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Koksijde – Saint-André Golf Course. (1924 - 1930) 

1924 – 1930

Today very few people in Belgium, even among the golfers, know that there was once another beautiful links course at Saint-André-sur-Mer, Koksijde, implanted into the dunes of Doornpanne close to the North Sea.

The 1928 Plumon Guide states that the course of 18-holes is 5.969 yards long and Mr. Burrows is the club professional.

 “The course was designed in 1921 by Mr. H.-S. Colt; 18-holes are finished but there is only a temporary Club House. Two valleys surrounded by dunes form the course, the holes are varied and interesting. Short thick grass grows naturally in the sandy soil. Several well-known experts, including MM. Mackenzie, Alison, Abercrombie and Major Campbell, think that in the future this will become one of the best and most beautiful of the seaside courses.”


Koksijde - Saint-André Golf Course. Layout of the golf course.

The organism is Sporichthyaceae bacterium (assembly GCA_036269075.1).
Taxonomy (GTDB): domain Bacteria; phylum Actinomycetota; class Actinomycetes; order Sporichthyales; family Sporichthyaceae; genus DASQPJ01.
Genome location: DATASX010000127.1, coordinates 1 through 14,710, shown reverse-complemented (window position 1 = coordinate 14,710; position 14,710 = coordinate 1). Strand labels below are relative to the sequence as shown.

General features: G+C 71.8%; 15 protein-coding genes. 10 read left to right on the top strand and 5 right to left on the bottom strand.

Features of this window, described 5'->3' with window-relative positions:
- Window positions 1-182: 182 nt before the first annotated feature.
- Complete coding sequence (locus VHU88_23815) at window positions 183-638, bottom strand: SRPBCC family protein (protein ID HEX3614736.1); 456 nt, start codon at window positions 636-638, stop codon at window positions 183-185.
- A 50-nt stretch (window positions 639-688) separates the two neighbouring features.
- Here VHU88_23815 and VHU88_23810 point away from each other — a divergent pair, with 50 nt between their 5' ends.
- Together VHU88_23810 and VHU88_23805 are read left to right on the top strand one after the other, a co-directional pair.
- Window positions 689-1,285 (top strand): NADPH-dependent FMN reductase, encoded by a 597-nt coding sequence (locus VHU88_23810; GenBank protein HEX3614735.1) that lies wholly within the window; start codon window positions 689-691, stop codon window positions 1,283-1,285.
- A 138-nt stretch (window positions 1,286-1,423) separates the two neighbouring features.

Layout of the golf course at Saint-André-sur-Mer.


Koksijde - Saint-André Golf Course. On the golf course.

On the Saint-André golf course.


Initially the St. André S.A. bought a plot of dunes of about 100 ha between Koksijde and Oostduinkerke around 1922 to establish a golf course. As the project was not profitable, the British company who started the project was forced to sell the land to a group of Flemish industrialists in 1928. This new group quickly realized the costs of maintaining a golf course and after a few years proceeded with its liquidation. The land was again put up for sale to establish a neighbourhood of villas. With the exception of two hotels (Normandy and Peniche) this project has never seen the light of day.

The following is an extract of an article called “Golf – Courses in Belgium” by an unknown author, from The Times dating 17. September 1923:

“…The history, so far, is as follows:— In 1919 ColoneI F.T. Bacon, one of the golfing pioneers of the Littoral, started on a walking tour to spy out the land for some suitable site to make good the loss of Lombartzyde, and on which in time a colony of British players might be able to enjoy the best golf at a cost within such means as the income-tax should have left them. With him a fellow spy went, Mr. G.G. Scott, R.A., the architect of Liverpool Cathedral, his task being to advise on the building development if this site might he discovered. Together they ranged the whole coast from the Dutch frontier to La Panne, and at length, when near to despair, they found it. With a final effort they scaled a high dune between Oostduinkerke and Coxyde, and there at their feet lay the promised land.